Older Dog Snapped at 6 Month Old Puppy (Advice, please)

/ by

sourced from: https://www.reddit.com/r/Dogtraining/comments/963epu/older_dog_snapped_at_6_month_old_puppy_advice/

Here`s another great article:

My wife and I have had a tough week with our dogs.

For background information: We have a 2 year old whippet mix who is incredibly high energy. He's playful with familiar dogs, keeps his distance from stranger's dogs and is generally friendly, but apprehensive in situations he is uncomfortable in. We've gotten good at understanding his 'triggers' like loud noises, getting surprised by another dog on a walk, or storms. He gets regular exercise; walks, runs and recently has been getting good at catching Frisbees, but we can only really do that in the very early morning when no one is out. He's fine on walks around other dogs, but would rather not 'meet' most of them, so we typically just move on.

We introduced our 2yo to our rescue pup before we made our final decision and he was fine with meeting him. We adopted him when he was around 3 months old. He's a shorter hound mix that is around 25 lbs.

They've gotten along well: they play together (sometimes getting pretty rough and noisy, but never hurting each other), sleep together and do just fine eating right next to each other. At first, my wife and I switched off either working from home or stopping back at the house to let the little one out every couple of hours. We have our kitchen blocked off and our 2yo is in there and we kennel the little one in the kitchen with him and that seems to work well. I stop home on days that she isn't working from home to let them out.

The issue: We went out of town last weekend and the dogs were staying with my parents. They have been over there a lot and are comfortable with my family and have stayed over there a few weekends.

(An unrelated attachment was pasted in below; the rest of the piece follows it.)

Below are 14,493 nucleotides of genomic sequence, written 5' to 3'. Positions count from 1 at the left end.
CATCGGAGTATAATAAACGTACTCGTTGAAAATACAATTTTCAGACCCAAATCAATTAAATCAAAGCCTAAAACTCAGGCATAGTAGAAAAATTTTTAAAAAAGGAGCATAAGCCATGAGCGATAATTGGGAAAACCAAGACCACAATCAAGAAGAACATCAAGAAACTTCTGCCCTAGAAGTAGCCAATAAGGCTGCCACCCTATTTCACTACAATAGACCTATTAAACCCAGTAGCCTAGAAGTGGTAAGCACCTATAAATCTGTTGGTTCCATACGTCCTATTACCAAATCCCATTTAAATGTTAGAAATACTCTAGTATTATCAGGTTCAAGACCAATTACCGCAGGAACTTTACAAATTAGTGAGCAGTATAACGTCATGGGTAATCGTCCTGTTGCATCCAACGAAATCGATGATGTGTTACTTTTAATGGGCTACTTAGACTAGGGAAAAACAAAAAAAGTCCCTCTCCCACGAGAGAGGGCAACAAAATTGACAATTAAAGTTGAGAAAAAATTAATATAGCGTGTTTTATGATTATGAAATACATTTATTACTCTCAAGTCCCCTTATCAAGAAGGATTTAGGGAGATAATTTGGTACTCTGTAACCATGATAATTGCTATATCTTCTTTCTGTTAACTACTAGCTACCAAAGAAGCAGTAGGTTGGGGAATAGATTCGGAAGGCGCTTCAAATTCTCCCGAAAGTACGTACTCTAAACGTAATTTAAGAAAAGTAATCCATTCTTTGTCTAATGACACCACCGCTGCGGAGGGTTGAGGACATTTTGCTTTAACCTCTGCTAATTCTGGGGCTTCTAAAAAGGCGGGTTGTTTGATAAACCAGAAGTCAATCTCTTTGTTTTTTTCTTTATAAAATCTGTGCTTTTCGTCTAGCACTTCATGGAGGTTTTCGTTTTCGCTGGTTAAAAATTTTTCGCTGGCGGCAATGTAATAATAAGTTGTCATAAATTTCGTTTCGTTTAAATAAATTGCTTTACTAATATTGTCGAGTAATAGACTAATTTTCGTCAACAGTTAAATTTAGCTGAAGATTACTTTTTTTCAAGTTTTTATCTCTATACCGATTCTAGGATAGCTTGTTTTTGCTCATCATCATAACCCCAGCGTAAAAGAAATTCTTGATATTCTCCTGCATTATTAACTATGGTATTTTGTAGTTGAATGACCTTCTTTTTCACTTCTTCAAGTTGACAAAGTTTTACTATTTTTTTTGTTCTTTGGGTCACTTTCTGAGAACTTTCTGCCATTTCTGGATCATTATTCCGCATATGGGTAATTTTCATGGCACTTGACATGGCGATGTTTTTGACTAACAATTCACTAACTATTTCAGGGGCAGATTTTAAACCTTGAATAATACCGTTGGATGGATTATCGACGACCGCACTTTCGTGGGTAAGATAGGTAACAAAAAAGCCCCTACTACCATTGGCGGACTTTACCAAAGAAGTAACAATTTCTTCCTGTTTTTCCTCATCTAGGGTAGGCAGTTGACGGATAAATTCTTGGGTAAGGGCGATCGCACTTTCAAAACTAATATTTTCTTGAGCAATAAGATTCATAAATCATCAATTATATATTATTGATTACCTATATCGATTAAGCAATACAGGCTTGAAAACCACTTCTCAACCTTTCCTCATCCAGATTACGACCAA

We got back to their place to pick them up and they were both pretty excited to see us. We were all in a room together, my wife, mother and the two dogs and the little one was under the big dogs legs and it looked like he accidentally bit his penis.

This set our older dog off. He growled and snapped him back into a corner. I got them separated, calmly, and got the older dog outside. The younger dog was fine, but spooked. I gave our older dog some time outside and hung out with him for about ten minutes and then brought him back inside. He seemed fine, but then from across the room, started walking towards the little one and snapped at him again.

We immediately got them on leashes and got them out for a long walk and brought them home. The older dog acted like nothing happened the rest of the day, but the young one was scared still.

The whole week, we've been very diligent about not leaving them alone together. They were 'off' on Monday, fine on Tuesday and seemed back to normal until tonight.

I was gone, but my wife called and said the older dog snapped at the younger one again. She said they were hanging out in our living room like normal, but then the older one started acting a little funky and before she could separate the two, he went after him.

I got home and took him on a very long run and he's tired out. I kept him on the leash inside the house, but our young one wants nothing to do with him.

I plan on calling a behaviourist that can stop by the house to work with both, but I'd love some recommendations, help, or at least hear if anyone else has encountered a similar situation. My hunch is that there is an issue with him being a puppy and our older dog just not enjoying the puppy energy when he doesn't want it.

submitted by /u/SaintPaulSourdough
[link] [comments]

How to Learn Clicker Training in 7 Days?

Master Clicker Training in 7

If you want to master clicker training quickly then I recomend a powerful training guide about thsi topic. It covers nearly every bit of information you wanted to know about clicker training, plus more…

Just imagine being able to clicker train your pet in just 7 days (or less) without becoming frustrated or wasting your time.

==> Read my review about clicker training book

Leave a Reply

Your email address will not be published. Required fields are marked *